We have now completed our list of the Norman castles built in Wales which are known to history. It must not be supposed, however, that we imagine this to be a complete list of all the Norman castles which were ever erected in Wales. The fact that several in our catalogue are only once mentioned in the records makes it probable that there were many others which have never been mentioned at all. In this way we may account for the many mottes which remain in Wales about which history is entirely silent. As there was scarcely a corner in Wales into which the Normans did. not penetrate at some time or other, it is not surprising if we find them in districts which are generally reckoned to be entirely Welsh. But there is another way of accounting for them; some of them may have been built by the Welsh themselves, in imitation of the Normans. As the feudal system and feudal ideas penetrated more and more into Wales, and the Welsh princes themselves became feudal homagers of the kings of England, it was natural that the feudal castle should also become a Welsh institution, especially as it was soon found to be a great addition to the chieftain's personal strength. The following castles are stated in the Brut to have been built by the Welsh.1
1113. *CYMMER, in Merioneth.-Built by Uchtred ap 1 The dates given are those of the Brut, and probably two years too early.
Edwin, whose name, as we have already remarked, suggests an English descent. Near Cymmer Abbey the motte or tomen remains.
*CYNFAEL, in Merioneth, near Towyn.-Built by Cadwalader, son of Griffith ap Cynan, on whose behalf Henry II. undertook his first expedition into Wales, and who was at that time a protégé of the AngloNormans. Clark gives a plan of this motte-castle in Arch. Camb., 4th ser., vi., 66.
1148. *YALE, in Denbigh = Llanarmon. - Said have been built by Owen Gwynedd, but here, as we have said, an earlier Norman foundation seems probable (see p. 272).
1148. LLANRHYSTYD, in Cardigan.-Also built by Cadwalader, who was then establishing himself in Cardigan. Probably the motte and bailey called Penrhos, or Castell Rhos, to the east of Llanrhystyd village. [H. W.]
1155. ABERDOVEY.-Built by Rhys ap Griffith to defend Cardigan against Owen, Prince of Gwynedd. It must therefore have been on the Cardigan shore of the Dovey, and not at the present town of Aberdovey, which is on the Merioneth shore. And in fact, on the Cardigan shore of the estuary, about two miles west of Glandovey Castle, there is a tumulus called Domenlas (the green tump), which was very likely the site of this castle of Rhys.1
1155. CAEREINION.-Built by Madoc of Powys, who was then a homager of Henry II. Remains of a motte near the church; the churchyard itself appears to be the former bailey. About a mile off is a British camp called Pen y Voel, which may have been the seat of the son of Cunedda, who is said to have settled here. [H. W.] 1 Meyrick's History of Cardigan, p. 146.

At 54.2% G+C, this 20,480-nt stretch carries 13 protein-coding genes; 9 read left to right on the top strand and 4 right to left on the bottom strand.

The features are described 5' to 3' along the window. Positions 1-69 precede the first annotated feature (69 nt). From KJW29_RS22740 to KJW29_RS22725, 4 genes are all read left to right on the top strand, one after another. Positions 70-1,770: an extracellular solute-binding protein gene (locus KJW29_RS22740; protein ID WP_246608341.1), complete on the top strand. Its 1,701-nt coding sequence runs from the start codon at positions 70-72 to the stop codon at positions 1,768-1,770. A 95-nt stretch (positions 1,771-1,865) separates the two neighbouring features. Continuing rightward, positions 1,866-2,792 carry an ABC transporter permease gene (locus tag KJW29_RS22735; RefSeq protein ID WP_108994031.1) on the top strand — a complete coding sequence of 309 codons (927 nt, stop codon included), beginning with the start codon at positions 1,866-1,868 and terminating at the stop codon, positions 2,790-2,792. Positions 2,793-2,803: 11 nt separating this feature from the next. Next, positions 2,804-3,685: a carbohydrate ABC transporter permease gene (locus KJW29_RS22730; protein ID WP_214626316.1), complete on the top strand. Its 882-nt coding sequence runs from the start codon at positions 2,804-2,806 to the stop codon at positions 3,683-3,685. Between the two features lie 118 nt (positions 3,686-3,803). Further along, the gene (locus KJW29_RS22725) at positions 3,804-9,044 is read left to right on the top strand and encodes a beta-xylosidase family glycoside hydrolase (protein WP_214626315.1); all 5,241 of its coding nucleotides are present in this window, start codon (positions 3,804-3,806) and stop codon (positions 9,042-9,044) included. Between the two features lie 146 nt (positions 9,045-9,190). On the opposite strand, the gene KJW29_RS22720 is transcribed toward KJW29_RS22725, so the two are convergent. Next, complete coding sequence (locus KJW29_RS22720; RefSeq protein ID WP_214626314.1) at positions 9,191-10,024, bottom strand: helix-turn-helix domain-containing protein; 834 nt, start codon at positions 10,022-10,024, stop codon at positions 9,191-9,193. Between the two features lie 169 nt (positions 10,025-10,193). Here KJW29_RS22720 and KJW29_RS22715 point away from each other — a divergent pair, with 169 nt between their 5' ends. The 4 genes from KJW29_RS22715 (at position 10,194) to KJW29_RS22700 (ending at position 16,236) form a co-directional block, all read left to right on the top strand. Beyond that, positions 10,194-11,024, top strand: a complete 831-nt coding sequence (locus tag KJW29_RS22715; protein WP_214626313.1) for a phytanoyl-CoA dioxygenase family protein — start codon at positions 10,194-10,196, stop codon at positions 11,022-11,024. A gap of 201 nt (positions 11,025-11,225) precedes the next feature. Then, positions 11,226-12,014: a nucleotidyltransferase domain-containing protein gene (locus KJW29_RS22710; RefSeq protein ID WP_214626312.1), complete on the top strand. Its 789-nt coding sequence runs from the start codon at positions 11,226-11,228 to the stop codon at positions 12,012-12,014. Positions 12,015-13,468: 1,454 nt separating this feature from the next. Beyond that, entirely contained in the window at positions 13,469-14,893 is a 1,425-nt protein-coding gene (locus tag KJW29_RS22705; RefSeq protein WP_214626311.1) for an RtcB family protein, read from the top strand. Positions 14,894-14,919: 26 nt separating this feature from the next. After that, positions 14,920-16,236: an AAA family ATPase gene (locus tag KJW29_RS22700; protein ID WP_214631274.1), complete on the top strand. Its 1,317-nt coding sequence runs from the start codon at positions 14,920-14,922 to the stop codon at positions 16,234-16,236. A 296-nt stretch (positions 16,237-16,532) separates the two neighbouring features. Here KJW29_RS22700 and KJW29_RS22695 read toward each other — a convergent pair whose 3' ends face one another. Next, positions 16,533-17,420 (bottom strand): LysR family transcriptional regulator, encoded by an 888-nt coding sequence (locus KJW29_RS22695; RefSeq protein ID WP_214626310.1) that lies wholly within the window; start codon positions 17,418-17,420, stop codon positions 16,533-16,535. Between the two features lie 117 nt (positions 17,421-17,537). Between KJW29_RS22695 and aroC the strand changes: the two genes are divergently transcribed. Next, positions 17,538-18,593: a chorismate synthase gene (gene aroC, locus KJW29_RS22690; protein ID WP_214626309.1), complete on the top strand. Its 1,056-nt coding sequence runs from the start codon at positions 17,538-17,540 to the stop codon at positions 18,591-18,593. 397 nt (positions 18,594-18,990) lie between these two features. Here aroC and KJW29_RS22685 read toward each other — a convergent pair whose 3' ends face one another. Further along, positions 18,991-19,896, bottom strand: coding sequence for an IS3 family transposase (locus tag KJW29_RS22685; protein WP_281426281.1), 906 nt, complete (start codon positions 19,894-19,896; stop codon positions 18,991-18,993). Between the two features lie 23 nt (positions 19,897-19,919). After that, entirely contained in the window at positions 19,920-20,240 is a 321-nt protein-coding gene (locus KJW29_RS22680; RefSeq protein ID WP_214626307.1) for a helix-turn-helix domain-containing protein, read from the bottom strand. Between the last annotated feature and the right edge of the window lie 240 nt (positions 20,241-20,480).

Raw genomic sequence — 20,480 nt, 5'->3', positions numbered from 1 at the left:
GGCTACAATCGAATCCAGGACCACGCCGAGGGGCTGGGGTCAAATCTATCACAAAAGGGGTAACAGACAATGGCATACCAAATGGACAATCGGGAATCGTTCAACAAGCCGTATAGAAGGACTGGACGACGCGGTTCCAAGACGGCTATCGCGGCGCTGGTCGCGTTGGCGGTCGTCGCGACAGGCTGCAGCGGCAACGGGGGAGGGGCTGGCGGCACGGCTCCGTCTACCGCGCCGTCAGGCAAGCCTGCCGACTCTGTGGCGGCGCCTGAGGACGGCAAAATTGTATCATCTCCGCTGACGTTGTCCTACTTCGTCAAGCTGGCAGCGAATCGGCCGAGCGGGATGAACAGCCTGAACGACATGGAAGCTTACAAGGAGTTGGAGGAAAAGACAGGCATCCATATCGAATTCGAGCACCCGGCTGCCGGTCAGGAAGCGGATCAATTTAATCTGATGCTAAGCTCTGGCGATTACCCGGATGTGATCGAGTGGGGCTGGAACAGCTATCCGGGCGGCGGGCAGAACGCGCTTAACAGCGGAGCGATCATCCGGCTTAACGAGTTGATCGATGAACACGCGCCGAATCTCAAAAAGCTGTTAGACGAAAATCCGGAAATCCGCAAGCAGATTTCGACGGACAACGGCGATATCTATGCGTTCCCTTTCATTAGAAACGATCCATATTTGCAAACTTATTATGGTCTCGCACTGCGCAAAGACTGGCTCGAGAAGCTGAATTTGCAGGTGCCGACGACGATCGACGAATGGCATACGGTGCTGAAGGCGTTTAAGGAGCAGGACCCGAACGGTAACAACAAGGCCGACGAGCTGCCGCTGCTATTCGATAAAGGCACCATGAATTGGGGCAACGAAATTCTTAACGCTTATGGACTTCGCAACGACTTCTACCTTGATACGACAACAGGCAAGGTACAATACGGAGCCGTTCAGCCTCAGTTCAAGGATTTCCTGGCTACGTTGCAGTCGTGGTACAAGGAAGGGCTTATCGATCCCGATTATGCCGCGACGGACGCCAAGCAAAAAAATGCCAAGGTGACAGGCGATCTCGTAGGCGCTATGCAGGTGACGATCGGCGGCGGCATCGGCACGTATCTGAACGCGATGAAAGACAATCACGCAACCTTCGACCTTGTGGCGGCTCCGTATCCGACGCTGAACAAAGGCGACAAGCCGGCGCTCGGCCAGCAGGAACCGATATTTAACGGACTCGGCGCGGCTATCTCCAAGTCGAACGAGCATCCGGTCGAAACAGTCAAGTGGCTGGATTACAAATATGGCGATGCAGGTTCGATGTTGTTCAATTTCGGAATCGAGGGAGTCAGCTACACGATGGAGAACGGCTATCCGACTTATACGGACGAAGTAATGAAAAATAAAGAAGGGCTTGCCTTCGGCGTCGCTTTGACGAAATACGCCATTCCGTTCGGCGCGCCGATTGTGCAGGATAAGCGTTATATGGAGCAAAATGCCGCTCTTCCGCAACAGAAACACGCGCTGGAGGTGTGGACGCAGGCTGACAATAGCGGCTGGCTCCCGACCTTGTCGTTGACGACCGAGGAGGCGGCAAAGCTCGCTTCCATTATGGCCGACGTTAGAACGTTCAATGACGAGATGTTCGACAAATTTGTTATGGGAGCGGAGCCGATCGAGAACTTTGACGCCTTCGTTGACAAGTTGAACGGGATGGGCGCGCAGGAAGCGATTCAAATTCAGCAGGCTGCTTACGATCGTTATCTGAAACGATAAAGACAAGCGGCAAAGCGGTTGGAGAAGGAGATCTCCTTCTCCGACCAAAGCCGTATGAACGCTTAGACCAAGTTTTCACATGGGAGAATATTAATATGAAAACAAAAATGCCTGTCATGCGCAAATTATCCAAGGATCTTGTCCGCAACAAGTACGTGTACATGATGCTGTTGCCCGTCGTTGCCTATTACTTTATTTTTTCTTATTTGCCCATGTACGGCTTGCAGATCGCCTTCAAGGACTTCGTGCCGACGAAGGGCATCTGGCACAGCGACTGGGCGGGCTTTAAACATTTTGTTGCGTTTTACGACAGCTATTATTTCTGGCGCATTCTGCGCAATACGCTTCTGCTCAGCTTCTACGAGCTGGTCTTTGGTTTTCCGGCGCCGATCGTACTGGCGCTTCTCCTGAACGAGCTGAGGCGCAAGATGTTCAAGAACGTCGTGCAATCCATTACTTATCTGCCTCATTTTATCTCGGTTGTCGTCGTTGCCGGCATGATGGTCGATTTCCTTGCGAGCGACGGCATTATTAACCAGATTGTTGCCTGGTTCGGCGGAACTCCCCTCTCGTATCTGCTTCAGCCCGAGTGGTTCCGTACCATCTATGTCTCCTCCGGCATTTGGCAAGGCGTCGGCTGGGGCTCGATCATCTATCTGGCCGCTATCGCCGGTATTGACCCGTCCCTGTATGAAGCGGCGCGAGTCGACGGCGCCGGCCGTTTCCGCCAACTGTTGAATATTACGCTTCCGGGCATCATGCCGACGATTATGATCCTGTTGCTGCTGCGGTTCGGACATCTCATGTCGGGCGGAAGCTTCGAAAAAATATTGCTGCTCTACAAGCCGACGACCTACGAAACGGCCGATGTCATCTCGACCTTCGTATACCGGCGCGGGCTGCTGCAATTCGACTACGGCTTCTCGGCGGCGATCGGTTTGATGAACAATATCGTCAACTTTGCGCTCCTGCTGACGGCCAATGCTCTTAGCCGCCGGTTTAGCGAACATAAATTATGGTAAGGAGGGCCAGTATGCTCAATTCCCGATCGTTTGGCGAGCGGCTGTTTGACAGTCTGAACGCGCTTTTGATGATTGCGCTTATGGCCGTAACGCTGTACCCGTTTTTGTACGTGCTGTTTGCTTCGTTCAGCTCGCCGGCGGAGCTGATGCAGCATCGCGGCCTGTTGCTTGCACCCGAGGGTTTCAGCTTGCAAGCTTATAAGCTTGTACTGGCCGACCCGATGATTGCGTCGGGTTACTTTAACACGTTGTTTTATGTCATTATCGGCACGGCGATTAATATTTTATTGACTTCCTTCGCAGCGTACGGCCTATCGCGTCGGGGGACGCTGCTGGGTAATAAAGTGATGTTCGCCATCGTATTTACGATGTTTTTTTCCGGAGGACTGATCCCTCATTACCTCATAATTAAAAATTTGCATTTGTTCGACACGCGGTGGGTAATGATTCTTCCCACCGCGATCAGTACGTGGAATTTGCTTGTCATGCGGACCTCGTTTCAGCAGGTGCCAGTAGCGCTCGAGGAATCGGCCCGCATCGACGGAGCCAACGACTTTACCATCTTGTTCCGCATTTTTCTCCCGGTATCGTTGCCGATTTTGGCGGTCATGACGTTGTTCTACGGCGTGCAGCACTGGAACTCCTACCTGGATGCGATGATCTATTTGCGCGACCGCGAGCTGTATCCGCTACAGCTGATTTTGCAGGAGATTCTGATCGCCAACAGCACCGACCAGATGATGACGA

MOTTES IN WALES
*WALWERN, or Tafolwern, near Llanbrynmair, in Montgomery, may have been a Welsh castle. It is first mentioned in 1163, when Howel ap Jeuav took it from Owen Gwynedd, who may have been its builder. The motte is marked in the O.M. on a narrow peninsula at the junction of two streams.
1169. *ABEREINON, in Cardigan.-Built by Rhys ap Griffith, Henry II.'s Justiciar of South Wales. "A circular moated tumulus, now called Cil y Craig." (It is marked on the 25-inch O.M.)
1177. *RHAIDR GwY.-Also built by Rhys ap Griffith, no doubt as a menace to Powys, as this castle was afterwards sorely contested. It is a motte-and-bailey castle, the motte being known as Tower Mount.2
All these castles are of the motte-and-bailey type, and prove the adoption by the Welsh of Norman customs.3 It will be noticed that in the first instances they were. built by men who were specially under Norman influences. But probably the fashion was soon more widely followed, although these are the only recorded cases.
The contribution made by the castles of Wales to the general theory of the origin of mottes in these islands is very important. Leaving out the seven castles attributed to the Welsh, we find that out of seventy-one castles built by the Normans, fifty-three, or very nearly three-fourths, still have mottes; while in the remaining eighteen, either the sites have been so altered as to destroy the original plan, or there is a probability that a motte has formerly existed.
1 Meyrick's History of Cardigan, p. 146.
2 Lewis's Topographical Dictionary.
3 We do not include the castles which the Welsh rebuilt. Thus in 1194 we are told that Rhys built the castle of Kidwelly, which he certainly only rebuilt.